Dishonesty in Plagiarism
Dishonest in Plagiarism
The essence of plagiarism is theft and misrepresentation. One who plagiarizes is attempting to get credit, in the form of a grade, for someone else's work; in effect, he or she is doing the same sort of thing as copying another person's answers on an exam. Thus guilt or innocence in plagiarism cases is not a matter of how much material was stolen or what the motives of the thief were. Any material which is taken from another writer and presented as if it were the student's own original work comes under the prohibition.
Specifically, the following are examples of plagiarism:
1. A paper or assignment actually written in whole or part by another.
2. A paper or assignment copied word-for-word or with only minor changes from a book, magazine, or other source.
3. A paper copied in part from one or more sources, without proper identification and acknowledgment of the sources.
4. A paper which is merely a paraphrase of one or more sources, using ideas and/or logic without credit, even though the actual words may be changed.
Notice numbers 2 and 4. Direct quotation is not the only kind of plagiarism. Taking someone else's ideas, judgments or logic, even if you put them in your own words, is as unacceptable as stealing the words.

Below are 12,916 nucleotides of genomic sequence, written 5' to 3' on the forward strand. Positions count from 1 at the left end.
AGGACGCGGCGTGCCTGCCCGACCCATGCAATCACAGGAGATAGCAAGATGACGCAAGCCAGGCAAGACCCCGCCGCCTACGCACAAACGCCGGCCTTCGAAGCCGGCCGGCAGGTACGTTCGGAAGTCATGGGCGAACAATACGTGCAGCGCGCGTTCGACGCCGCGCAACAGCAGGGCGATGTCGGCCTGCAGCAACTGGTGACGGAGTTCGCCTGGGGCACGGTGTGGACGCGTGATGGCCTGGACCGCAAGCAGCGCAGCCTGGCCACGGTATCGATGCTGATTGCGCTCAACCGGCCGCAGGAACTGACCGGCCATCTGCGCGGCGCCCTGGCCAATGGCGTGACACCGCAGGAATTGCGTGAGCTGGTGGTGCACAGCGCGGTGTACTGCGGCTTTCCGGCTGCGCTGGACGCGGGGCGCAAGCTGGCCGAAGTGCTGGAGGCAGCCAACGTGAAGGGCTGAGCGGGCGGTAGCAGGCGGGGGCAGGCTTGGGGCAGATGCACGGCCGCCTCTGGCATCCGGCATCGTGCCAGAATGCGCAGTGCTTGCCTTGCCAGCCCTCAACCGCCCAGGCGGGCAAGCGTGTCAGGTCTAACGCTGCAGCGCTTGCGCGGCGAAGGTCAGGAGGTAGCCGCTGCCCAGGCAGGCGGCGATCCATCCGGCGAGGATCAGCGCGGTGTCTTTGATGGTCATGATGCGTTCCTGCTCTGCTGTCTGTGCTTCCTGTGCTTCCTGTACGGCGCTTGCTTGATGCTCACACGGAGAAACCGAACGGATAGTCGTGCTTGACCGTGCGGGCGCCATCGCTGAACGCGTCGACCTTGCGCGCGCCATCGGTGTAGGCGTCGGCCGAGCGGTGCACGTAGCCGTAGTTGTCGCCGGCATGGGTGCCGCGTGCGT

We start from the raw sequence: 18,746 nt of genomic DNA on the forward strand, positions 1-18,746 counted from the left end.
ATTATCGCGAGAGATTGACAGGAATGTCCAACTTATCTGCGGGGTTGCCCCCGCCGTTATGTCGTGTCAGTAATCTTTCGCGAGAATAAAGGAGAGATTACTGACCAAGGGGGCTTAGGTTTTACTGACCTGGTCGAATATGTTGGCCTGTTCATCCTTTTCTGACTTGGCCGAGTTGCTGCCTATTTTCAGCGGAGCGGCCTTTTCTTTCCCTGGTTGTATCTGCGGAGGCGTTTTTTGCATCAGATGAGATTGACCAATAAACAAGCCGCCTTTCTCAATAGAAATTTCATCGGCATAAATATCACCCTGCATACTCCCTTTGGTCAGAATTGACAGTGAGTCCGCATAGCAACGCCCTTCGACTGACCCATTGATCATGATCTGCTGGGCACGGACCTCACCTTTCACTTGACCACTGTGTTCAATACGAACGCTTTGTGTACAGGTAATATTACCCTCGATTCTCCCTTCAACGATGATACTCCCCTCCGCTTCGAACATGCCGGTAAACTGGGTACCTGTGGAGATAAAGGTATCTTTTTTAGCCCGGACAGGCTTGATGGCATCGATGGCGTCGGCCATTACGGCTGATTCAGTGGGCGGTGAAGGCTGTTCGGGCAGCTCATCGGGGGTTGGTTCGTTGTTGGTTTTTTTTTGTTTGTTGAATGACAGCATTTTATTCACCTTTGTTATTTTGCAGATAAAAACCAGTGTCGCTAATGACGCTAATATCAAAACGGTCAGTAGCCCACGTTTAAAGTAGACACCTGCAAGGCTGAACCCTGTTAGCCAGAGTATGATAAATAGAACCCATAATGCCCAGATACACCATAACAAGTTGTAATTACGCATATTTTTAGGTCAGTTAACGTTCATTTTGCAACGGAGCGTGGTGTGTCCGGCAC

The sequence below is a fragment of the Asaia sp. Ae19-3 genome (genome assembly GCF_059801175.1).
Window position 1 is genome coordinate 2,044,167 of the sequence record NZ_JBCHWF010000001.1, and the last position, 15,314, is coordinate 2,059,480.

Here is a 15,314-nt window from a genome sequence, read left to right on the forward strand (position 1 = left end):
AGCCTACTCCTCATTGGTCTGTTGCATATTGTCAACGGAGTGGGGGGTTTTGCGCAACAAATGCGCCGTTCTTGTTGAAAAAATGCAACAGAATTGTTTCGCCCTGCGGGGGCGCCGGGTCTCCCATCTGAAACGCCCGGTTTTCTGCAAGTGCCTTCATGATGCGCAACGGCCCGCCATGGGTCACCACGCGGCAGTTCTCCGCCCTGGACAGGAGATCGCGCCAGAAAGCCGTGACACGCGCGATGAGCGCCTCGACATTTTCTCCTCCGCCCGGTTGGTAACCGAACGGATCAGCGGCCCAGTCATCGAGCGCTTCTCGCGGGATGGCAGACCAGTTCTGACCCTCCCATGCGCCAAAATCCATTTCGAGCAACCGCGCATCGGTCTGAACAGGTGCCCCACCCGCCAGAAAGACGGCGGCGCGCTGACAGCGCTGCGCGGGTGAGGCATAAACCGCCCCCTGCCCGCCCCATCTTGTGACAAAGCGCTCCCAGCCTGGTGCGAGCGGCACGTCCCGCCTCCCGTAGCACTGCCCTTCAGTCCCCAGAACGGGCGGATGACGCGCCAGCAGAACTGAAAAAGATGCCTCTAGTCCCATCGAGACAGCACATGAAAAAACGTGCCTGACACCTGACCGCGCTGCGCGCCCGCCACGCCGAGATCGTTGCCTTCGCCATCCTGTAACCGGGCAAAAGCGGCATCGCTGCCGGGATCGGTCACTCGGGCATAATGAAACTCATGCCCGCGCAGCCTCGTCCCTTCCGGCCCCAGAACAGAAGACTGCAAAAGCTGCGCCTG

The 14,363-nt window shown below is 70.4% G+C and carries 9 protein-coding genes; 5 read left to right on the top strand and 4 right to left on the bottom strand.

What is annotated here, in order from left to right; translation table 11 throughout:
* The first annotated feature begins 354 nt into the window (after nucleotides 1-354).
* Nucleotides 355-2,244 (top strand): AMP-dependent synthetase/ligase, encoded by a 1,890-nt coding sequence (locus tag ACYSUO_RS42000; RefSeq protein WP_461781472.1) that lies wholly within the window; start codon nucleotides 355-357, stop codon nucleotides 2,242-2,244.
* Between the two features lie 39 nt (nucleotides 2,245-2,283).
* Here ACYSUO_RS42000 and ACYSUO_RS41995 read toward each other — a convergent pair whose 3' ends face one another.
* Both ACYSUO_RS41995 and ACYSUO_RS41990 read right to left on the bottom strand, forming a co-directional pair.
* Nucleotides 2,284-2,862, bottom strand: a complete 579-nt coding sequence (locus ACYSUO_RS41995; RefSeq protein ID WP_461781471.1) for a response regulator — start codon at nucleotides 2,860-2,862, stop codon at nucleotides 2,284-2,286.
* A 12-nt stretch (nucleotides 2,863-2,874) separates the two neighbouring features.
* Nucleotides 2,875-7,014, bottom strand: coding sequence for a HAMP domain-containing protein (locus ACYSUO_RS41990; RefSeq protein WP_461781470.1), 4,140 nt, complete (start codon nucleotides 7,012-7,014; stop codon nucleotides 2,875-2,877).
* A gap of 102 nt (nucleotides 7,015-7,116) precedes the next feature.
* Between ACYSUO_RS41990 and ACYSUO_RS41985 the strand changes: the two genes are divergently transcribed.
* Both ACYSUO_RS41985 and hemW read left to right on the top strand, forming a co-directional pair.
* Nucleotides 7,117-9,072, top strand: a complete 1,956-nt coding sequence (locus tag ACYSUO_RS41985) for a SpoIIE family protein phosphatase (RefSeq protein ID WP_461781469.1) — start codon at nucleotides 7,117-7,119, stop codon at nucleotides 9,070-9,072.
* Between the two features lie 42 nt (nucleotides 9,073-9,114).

This does not mean that outside sources may never be used. Some subjects and some assignments require research and the quotation of other writers' work. But all such use of outside materials must be properly identified, through quotation marks, internal citations, endnotes, and/or other accepted ways of acknowledging such borrowings. It is not the use of an outside source that is wrong; it is the implicit claim that any material obtained in that manner is in fact original.
Nor does this mean that every single fact that you learn from some outside source must be documented. Material which is general knowledge or generally available from many sources (such as dictionary definitions, familiar historical facts, and the like) need not be identified; a reader assumes that you got the information somewhere. In most courses, facts drawn from the textbook in that course (but not the author's judgments or conclusions) are fair game. But it is always better to err in the direction of over-acknowledgment: when in doubt, identify your source. Better yet, unless the assignment requires research, rely on your own knowledge, ideas...